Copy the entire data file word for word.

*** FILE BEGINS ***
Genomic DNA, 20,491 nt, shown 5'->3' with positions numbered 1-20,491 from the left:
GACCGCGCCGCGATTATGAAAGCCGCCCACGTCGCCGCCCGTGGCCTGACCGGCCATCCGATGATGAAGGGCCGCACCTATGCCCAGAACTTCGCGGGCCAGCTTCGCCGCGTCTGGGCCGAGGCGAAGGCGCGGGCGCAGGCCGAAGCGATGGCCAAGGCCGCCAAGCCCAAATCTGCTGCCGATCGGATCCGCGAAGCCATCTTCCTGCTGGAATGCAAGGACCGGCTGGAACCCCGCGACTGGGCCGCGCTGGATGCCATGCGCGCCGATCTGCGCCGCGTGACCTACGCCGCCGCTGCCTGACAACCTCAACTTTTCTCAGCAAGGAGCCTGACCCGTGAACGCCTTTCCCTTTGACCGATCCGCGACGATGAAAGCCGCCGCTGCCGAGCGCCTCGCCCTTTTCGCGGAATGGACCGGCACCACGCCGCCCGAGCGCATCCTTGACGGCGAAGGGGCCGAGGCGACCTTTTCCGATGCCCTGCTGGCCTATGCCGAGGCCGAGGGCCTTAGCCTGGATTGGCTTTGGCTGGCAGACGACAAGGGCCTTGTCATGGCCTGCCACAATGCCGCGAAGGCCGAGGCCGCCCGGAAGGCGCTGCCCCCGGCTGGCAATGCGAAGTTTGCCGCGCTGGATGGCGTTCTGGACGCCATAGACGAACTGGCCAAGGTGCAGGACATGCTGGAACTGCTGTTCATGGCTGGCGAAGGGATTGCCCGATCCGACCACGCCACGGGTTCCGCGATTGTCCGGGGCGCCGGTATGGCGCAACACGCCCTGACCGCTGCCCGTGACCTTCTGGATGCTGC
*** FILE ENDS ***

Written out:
Genomic DNA, 20,491 nt, shown 5'->3' with positions numbered 1-20,491 from the left:
GACCGCGCCGCGATTATGAAAGCCGCCCACGTCGCCGCCCGTGGCCTGACCGGCCATCCGATGATGAAGGGCCGCACCTATGCCCAGAACTTCGCGGGCCAGCTTCGCCGCGTCTGGGCCGAGGCGAAGGCGCGGGCGCAGGCCGAAGCGATGGCCAAGGCCGCCAAGCCCAAATCTGCTGCCGATCGGATCCGCGAAGCCATCTTCCTGCTGGAATGCAAGGACCGGCTGGAACCCCGCGACTGGGCCGCGCTGGATGCCATGCGCGCCGATCTGCGCCGCGTGACCTACGCCGCCGCTGCCTGACAACCTCAACTTTTCTCAGCAAGGAGCCTGACCCGTGAACGCCTTTCCCTTTGACCGATCCGCGACGATGAAAGCCGCCGCTGCCGAGCGCCTCGCCCTTTTCGCGGAATGGACCGGCACCACGCCGCCCGAGCGCATCCTTGACGGCGAAGGGGCCGAGGCGACCTTTTCCGATGCCCTGCTGGCCTATGCCGAGGCCGAGGGCCTTAGCCTGGATTGGCTTTGGCTGGCAGACGACAAGGGCCTTGTCATGGCCTGCCACAATGCCGCGAAGGCCGAGGCCGCCCGGAAGGCGCTGCCCCCGGCTGGCAATGCGAAGTTTGCCGCGCTGGATGGCGTTCTGGACGCCATAGACGAACTGGCCAAGGTGCAGGACATGCTGGAACTGCTGTTCATGGCTGGCGAAGGGATTGCCCGATCCGACCACGCCACGGGTTCCGCGATTGTCCGGGGCGCCGGTATGGCGCAACACGCCCTGACCGCTGCCCGTGACCTTCTGGATGCTGC